But not all exercise is useful for bones. Although they have benefits, non-weight bearing exercises such as swimming and cycling have little impact on bone health. “The best exercises to improve bone health include high impact and multi-directional loading of the kind you would experience playing weight-bearing sports like netball, basketball, hockey, soccer, tennis, squash or jumping,” explains Prof Fiatarone Singh. Weight lifting is also an effective form of exercise to improve muscle strength and bone density – as long as it is done at high intensity (using approximately 80 per cent of your peak strength) and is progressive over time as you get stronger.”
5. A healthier heart
The Heart Foundation identifies young and midlife women as high-risk groups for developing cardiovascular disease, due to factors including lifestyle, high rates of weight gain and metabolic changes around menopause. Most women also underestimate their risk factor for developing the disease. The foundation advocates gym-based weight training and body weight exercises such as push-ups, squats and lunges at least two days per week.
6. Boost your brain
Increasingly, the brain is being viewed as a muscle. The motto “use it or lose it” may not be new, but science continues to shine light on the capacity for old brains to learn new tricks. Researchers at the University of British Columbia have put resistance training to the test, with findings of a study published in the Journal of American Geriatrics Society suggesting a minimal threshold of weight training can beneficially change the structure of the brain. Measuring the progression of white matter lesions (which develop with age as a sign of deteriorating memory and thinking), they studied 54 healthy women aged 65 to 75, who participated in a supervised program of once-weekly resistance training, twice-weekly resistance training or balance and stretching exercises. The ability of those who performed weight training twice a week to fight certain effects of age-related brain decline was significantly greater than those in the other groups.
7. Improve functional movement
Let’s face it: most of us don’t want to spend our entire lives in the gym. But quality time spent in the gym improves the quality of our lives outside of it. Learning to engage the musculoskeletal system correctly through weight bearing exercises that work your shoulders, hips, knees and ankles through a full of range motion is invaluable training for bracing your core when you pick up a heavy box of groceries or a young screaming child, or engaging muscles for correct postural alignment when sitting at a computer. The investment you make now in training and strengthening your body through these functional movements can prevent a world of pain, discomfort and physio bills later.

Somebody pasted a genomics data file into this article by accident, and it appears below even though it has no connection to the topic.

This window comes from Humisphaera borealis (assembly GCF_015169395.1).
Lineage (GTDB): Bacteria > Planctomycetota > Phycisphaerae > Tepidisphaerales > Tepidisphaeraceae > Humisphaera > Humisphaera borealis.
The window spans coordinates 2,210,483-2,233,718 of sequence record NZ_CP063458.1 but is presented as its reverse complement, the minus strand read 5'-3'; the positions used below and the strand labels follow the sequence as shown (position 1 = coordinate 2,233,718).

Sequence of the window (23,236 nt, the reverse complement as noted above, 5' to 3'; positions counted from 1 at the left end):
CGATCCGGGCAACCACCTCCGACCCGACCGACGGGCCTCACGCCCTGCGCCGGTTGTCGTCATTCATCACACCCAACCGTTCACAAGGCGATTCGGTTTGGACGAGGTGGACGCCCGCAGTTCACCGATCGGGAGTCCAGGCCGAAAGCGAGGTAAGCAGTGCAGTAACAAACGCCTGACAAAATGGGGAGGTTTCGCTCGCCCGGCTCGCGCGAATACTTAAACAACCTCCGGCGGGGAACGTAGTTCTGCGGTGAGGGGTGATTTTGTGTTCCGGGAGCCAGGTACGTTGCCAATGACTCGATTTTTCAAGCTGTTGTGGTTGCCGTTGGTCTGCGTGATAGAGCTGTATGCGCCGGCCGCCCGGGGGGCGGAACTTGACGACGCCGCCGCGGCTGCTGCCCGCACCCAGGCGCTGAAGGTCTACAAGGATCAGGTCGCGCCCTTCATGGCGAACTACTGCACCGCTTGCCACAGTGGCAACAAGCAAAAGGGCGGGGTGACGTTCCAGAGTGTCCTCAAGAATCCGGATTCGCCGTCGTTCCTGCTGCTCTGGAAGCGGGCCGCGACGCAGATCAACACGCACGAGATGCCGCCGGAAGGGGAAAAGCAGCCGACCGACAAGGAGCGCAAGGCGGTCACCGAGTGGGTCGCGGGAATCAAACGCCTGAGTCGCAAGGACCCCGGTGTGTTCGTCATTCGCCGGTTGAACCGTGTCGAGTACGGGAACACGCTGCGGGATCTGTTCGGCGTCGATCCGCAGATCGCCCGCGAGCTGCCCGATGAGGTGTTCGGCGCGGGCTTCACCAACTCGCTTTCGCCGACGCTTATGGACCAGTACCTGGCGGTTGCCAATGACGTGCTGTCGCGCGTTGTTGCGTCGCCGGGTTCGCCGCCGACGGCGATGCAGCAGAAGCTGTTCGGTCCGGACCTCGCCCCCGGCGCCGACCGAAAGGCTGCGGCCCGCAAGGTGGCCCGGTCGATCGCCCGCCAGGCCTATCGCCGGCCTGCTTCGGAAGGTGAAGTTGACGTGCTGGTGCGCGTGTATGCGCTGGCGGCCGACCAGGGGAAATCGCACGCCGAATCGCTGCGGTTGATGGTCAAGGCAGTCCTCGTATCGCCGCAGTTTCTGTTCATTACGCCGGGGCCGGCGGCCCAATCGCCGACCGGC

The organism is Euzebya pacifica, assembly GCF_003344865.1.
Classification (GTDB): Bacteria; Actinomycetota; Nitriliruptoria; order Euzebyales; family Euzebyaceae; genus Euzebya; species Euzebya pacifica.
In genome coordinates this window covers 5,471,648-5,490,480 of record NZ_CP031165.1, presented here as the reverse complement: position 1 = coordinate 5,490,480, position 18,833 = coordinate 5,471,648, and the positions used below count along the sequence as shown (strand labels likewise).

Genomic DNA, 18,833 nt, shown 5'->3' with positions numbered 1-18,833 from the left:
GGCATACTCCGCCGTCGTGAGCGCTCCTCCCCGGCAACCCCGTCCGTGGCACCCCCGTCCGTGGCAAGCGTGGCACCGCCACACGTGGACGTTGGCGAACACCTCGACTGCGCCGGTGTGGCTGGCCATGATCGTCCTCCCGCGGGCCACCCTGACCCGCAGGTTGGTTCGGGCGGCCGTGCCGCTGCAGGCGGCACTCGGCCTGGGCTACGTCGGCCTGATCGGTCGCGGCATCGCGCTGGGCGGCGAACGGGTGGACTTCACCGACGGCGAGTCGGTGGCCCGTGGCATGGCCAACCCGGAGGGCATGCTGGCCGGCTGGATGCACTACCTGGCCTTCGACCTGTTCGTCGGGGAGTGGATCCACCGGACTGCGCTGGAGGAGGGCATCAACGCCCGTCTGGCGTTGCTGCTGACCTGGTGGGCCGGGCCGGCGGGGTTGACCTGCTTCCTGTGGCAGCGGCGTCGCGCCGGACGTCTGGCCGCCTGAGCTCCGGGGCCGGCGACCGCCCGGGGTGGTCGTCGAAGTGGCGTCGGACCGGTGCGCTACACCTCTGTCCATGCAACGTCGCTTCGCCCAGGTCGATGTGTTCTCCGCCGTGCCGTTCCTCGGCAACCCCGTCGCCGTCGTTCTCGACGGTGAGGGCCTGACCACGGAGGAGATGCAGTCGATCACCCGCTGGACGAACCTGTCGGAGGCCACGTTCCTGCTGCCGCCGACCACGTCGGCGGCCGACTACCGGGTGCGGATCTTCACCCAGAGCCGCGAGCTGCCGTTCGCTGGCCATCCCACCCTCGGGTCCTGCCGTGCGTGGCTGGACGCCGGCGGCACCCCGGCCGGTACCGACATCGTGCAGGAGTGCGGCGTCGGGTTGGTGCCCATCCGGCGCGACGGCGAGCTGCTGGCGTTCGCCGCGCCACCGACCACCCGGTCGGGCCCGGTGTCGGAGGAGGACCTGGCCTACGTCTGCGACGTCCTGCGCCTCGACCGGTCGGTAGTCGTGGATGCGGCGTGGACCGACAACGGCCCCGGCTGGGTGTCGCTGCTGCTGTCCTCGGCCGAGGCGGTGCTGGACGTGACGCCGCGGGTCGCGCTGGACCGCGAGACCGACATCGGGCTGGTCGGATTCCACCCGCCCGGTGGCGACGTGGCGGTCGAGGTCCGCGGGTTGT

8. Lift your mood
Feeling overwhelmed or stressed? Channelling tension by lifting a challenging weight and learning to summon and release tension within each muscle group tones the mind as well as the body. Although there is limited literature exploring the specific effects of weight training on anxiety and depression compared to other forms of exercise, the feel-good effects of resistance training are well documented. If you doubt the ability of pumping out a solid weights session to leave you feeling anything but strong, resilient and overflowing with confidence, try one and see for yourself.
Vasilevski advises resting 30 to 60 seconds between sets and alternating weights days with high-intensity cardio days to get the best fat burning benefits. “If you’re just starting out, rest and recovery is going to be more important. I recommend a minimum of 24 hours following a weights session, but this will depend on how DOMS (delayed onset muscle soreness) affects you,” she says.